The first story that I remember of Perumal Murugan’s Maadorubagan is this: My friend, a senior officer at UNICEF, was deeply moved when she read it. The office driver borrowed her copy of the novel, read it, and told her that he wept at the ending. Perumal Murugan’s story of Kali and Ponna could cut through gender, class and caste. It could be ‘recognised’ by any attentive reader. I pitched the novel to my colleagues with this story.
Maadorubagan then became One Part Woman in English. The first year of its publication was a time of peace and quiet: good reviews, some passionate fans, the possibility of a paperback edition. In stepped a right-wing group with it’s ill-read critique of the novel and threats against the author.
The situation rapidly spun out of control. There were marches, speeches, meetings. A town came to a standstill. An atrocious compromise was engineered. Perumal Murugan announced the death of the writer in him.
An extraordinary decision on his part—to effect a complete withdrawal; to truncate a remarkable artistic career. Because he could not trust his words if they were written in fear. He took back from the world complete control of his art, at a great cost.
But can a writer who seemed to be at the strongest and most creative phase of his career really achieve a total retreat?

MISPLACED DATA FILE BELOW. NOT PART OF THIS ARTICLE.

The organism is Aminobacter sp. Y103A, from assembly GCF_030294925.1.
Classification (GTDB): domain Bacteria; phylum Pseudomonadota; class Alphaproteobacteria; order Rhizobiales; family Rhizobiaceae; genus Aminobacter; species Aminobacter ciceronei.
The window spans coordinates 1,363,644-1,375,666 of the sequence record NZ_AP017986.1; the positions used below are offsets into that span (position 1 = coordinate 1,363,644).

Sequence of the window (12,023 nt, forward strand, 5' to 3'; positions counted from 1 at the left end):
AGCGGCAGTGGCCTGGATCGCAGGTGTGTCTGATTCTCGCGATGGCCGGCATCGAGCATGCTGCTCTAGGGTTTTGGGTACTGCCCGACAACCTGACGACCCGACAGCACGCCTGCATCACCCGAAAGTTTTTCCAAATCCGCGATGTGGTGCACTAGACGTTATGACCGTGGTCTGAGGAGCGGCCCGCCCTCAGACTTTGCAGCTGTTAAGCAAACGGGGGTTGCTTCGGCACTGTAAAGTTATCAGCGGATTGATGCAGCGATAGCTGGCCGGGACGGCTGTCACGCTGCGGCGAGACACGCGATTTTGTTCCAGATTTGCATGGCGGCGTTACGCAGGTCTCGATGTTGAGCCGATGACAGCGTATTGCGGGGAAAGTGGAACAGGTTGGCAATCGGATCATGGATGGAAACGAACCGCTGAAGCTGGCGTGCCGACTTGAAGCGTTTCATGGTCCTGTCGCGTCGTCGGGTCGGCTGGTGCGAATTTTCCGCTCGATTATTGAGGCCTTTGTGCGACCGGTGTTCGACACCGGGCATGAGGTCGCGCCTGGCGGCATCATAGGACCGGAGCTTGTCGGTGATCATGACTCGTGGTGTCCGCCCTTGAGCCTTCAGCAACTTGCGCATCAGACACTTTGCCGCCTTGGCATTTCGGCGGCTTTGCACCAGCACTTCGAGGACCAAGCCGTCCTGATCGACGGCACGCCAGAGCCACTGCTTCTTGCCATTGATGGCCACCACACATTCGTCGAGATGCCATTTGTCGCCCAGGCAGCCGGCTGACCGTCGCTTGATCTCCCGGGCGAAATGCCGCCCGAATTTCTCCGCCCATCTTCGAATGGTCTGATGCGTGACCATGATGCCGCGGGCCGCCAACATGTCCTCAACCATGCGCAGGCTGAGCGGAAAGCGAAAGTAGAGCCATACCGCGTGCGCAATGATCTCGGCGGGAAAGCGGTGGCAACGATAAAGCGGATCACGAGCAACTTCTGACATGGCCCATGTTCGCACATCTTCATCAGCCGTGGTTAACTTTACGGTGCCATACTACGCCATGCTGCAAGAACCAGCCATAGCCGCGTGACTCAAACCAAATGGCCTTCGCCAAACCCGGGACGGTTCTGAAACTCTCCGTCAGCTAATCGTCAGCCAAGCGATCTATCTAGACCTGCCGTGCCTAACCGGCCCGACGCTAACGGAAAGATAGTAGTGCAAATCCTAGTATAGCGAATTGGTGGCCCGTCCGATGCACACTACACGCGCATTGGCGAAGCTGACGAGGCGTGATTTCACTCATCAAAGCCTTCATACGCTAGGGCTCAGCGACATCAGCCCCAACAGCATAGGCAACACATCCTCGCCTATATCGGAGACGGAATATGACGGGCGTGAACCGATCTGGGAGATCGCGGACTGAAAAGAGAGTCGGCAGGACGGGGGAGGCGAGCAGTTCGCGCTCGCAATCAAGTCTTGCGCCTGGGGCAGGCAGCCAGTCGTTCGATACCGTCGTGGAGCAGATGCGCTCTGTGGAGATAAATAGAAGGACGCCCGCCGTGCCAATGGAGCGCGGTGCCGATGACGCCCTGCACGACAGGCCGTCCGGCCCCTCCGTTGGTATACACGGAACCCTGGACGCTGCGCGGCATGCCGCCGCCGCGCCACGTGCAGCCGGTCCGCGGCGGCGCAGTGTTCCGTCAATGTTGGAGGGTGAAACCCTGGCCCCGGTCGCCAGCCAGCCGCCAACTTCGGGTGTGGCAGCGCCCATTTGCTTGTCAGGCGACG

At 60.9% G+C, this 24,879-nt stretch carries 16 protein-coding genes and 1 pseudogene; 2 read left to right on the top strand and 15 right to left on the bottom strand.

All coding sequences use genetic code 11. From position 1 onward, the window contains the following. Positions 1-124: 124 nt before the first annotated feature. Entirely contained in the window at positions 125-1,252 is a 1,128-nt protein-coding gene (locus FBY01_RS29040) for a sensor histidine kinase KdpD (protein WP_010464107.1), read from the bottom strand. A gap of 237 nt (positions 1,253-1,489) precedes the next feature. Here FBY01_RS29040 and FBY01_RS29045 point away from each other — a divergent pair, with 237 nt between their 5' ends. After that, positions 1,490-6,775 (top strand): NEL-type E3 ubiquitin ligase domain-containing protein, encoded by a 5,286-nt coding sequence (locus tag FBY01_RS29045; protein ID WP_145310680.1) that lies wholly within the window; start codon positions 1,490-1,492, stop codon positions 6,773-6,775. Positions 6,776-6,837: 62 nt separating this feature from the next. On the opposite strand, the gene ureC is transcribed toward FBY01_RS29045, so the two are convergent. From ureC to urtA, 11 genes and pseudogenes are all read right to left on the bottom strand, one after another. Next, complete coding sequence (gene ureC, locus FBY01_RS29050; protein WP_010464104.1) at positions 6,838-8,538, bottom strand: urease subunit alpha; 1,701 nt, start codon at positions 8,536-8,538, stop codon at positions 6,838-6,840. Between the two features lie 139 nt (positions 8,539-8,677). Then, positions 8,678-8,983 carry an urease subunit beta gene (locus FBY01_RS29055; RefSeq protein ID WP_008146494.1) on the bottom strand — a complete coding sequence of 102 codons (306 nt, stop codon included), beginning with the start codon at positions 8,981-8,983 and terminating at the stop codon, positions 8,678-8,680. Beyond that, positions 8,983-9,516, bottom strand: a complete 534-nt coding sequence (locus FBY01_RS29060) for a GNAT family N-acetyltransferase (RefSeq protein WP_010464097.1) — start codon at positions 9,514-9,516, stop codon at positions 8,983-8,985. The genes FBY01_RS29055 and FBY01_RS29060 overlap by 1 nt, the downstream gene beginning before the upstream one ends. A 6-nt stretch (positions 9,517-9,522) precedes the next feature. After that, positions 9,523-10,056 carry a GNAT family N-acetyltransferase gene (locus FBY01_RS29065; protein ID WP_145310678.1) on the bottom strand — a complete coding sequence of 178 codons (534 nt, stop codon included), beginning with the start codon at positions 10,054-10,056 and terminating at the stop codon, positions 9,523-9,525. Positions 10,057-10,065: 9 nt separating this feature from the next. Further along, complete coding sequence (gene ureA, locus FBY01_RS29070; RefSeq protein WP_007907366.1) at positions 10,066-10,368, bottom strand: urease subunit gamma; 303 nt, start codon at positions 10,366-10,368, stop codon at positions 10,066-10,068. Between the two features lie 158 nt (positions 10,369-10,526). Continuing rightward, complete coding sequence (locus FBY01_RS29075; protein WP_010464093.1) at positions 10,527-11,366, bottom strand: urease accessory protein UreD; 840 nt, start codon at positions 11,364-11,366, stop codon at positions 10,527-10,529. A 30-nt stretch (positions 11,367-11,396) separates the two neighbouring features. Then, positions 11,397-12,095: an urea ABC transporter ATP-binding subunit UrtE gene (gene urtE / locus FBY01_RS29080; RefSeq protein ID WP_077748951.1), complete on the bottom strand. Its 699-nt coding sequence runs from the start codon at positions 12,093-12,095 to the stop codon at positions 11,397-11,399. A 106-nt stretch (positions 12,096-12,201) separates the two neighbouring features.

When the Chennai High Court’s judgement was received with happy hope around the country, we approached Murugan to let us translate and publish some of his short stories in celebration. He agreed immediately and in a matter of days sent a selection of what he considers are his best stories.
Could a writer who had given up on his art be able to respond so quickly and decisively, given the critical thought that is necessary to make such a selection? Perhaps the writer in him had merely gone deep underground, despite the efforts to put an end to his existence. Let us hope that there will soon be a revival of Murugan’s writerly life.
Of the stories Murugan sent, the translator N. Kalyan Raman chose to begin with ‘Neer Vilayattu’ (‘The Well’, in English). A story that begins in light and laughter and play till an accretion of small actions results in a swift descent of darkness. An almost unbearable menace hangs over the later part of the story.
In its bare bones, ‘The Well’ follows an arc similar to that of his two recent novels in translation – One Part Woman and Pyre. To my pattern-seeing eyes, it is also the arc of Perumal Murugan’s own story. A flourishing career forced to an abrupt end by the threat of violence. Fortunately, redemption has been possible in his case (if not in those of his protagonists) thanks to the pronouncement of a just court.
Welcome back into the world, Murugan. We are so very glad to have you.